Pseudo-European variety show with all the trimmings. Mr. and (the former) Mrs. Laupin and their dimwitted more-American-than-American sidekick Johnny Blue-jeans team up to bring their "...
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Each episode contains 30 minutes of extremely bizarre and funny sketch comedy performed by THE STATE, an 11 member sketch comedy troupe who wrote and starred in various sketches seen throughout the program.
Michael Ian Black,
Robert Ben Garant
Down-and-out former professional ping-pong phenom, Randy Daytona, is sucked into a maelstrom when FBI Agent Ernie Rodriguez recruits him for a secret mission. Randy is determined to bounce back and win, and to smoke out his father's killer -- arch-fiend Feng.
Robert Ben Garant
Pseudo-European variety show with all the trimmings. Mr. and (the former) Mrs. Laupin and their dimwitted more-American-than-American sidekick Johnny Blue-jeans team up to bring their "European" show to an American audience with hilarious results. As they say "Viva Variety is as American as French Fries... with mayonnaise and vinegar."Written by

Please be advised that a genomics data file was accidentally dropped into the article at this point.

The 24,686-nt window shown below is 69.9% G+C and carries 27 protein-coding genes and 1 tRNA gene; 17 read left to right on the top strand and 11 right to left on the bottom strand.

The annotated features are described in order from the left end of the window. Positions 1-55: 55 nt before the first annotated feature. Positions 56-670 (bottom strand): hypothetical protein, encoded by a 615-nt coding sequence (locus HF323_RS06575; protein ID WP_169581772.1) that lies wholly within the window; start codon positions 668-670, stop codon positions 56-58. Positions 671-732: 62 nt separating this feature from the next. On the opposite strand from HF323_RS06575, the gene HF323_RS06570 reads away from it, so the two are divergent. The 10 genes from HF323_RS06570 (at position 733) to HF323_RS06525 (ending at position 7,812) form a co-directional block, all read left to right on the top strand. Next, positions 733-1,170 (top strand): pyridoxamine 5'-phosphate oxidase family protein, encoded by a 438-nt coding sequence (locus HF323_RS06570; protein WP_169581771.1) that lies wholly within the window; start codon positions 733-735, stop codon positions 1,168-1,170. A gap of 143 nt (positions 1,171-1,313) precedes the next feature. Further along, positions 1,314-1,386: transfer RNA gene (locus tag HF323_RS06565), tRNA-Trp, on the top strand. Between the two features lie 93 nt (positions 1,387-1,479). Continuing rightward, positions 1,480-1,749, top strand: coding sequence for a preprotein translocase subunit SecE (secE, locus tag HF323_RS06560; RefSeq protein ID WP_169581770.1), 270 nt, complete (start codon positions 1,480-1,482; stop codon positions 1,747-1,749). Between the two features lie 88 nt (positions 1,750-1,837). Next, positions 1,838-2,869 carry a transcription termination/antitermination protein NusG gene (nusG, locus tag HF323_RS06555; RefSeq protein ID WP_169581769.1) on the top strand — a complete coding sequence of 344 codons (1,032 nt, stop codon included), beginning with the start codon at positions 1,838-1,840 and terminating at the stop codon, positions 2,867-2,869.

Joseph Pranevich <firstname.lastname@example.org>
Viva Variety was a unique hybrid program that was both a parody of and a tribute to the programs it represented.
It was most directly a mock up of the classic 1970s favorite, "The Sonny & Cher Show," With Thomas Lennon and Kerri Kenney playing a divorced show biz couple who were somehow forced to host this program together, the female of the pair towering over the male, and the constant barrage of "insult humor" the couple tossed at each other, plus sketch comedy bits and performances from what are most kindly described as "specialty" acts!
The "hybrid" was the mix of fact and fantasy. Of course, there was no "Mr. and Former Mrs. Laupin," and the program's announcer, Johnny Bluejeans, was likewise equally fictional. But all the acts that performed were certainly real, and some were even entertaining! But there were also some acts that would have clearly been better suited for the old Chuck Barris "Gong Show."
The show itself was really more like an extended sketch from "SCTV" (it was borne from the MTV series, "The State," after all), and some would suggest that it would have been better as a five minute bit in the mix of a program like that one, rather than a stand alone series. But "Viva Variety" certainly should get high marks for original concepts, and even though it was often more odd than funny, it was certainly worthwhile, especially when they road tripped to Las Vegas and brought in even glitzier acts to perform. It's unlikely we'll ever see anything like this on television again.
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